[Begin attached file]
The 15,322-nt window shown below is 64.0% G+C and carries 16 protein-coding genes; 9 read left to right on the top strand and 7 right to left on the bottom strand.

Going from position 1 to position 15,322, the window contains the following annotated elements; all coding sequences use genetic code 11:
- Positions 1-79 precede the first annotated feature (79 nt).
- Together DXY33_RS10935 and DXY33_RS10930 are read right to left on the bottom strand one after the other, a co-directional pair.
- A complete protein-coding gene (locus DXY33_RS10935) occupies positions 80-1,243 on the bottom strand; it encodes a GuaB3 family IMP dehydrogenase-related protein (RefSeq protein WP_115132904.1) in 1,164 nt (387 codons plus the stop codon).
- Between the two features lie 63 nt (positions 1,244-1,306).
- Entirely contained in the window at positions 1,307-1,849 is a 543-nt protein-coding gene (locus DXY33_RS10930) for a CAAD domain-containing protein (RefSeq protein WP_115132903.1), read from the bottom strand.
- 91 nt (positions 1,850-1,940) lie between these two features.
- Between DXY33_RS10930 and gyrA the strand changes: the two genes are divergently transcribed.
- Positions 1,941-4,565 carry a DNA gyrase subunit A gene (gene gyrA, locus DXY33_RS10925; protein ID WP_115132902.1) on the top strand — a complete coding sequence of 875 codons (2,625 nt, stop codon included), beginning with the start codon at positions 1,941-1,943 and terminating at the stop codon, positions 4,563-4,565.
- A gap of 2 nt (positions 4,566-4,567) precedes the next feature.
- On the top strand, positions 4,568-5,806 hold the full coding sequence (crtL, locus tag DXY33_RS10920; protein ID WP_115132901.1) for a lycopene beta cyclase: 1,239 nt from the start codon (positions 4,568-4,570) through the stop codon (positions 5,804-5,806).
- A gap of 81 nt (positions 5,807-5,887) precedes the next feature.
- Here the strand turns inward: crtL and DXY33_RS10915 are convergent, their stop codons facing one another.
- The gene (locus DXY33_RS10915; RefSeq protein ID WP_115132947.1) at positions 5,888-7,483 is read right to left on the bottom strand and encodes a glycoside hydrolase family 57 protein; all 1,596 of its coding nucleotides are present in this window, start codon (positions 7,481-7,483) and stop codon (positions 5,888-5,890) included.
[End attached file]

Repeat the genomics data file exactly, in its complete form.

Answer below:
The 15,322-nt window shown below is 64.0% G+C and carries 16 protein-coding genes; 9 read left to right on the top strand and 7 right to left on the bottom strand.

Going from position 1 to position 15,322, the window contains the following annotated elements; all coding sequences use genetic code 11:
- Positions 1-79 precede the first annotated feature (79 nt).
- Together DXY33_RS10935 and DXY33_RS10930 are read right to left on the bottom strand one after the other, a co-directional pair.
- A complete protein-coding gene (locus DXY33_RS10935) occupies positions 80-1,243 on the bottom strand; it encodes a GuaB3 family IMP dehydrogenase-related protein (RefSeq protein WP_115132904.1) in 1,164 nt (387 codons plus the stop codon).
- Between the two features lie 63 nt (positions 1,244-1,306).
- Entirely contained in the window at positions 1,307-1,849 is a 543-nt protein-coding gene (locus DXY33_RS10930) for a CAAD domain-containing protein (RefSeq protein WP_115132903.1), read from the bottom strand.
- 91 nt (positions 1,850-1,940) lie between these two features.
- Between DXY33_RS10930 and gyrA the strand changes: the two genes are divergently transcribed.
- Positions 1,941-4,565 carry a DNA gyrase subunit A gene (gene gyrA, locus DXY33_RS10925; protein ID WP_115132902.1) on the top strand — a complete coding sequence of 875 codons (2,625 nt, stop codon included), beginning with the start codon at positions 1,941-1,943 and terminating at the stop codon, positions 4,563-4,565.
- A gap of 2 nt (positions 4,566-4,567) precedes the next feature.
- On the top strand, positions 4,568-5,806 hold the full coding sequence (crtL, locus tag DXY33_RS10920; protein ID WP_115132901.1) for a lycopene beta cyclase: 1,239 nt from the start codon (positions 4,568-4,570) through the stop codon (positions 5,804-5,806).
- A gap of 81 nt (positions 5,807-5,887) precedes the next feature.
- Here the strand turns inward: crtL and DXY33_RS10915 are convergent, their stop codons facing one another.
- The gene (locus DXY33_RS10915; RefSeq protein ID WP_115132947.1) at positions 5,888-7,483 is read right to left on the bottom strand and encodes a glycoside hydrolase family 57 protein; all 1,596 of its coding nucleotides are present in this window, start codon (positions 7,481-7,483) and stop codon (positions 5,888-5,890) included.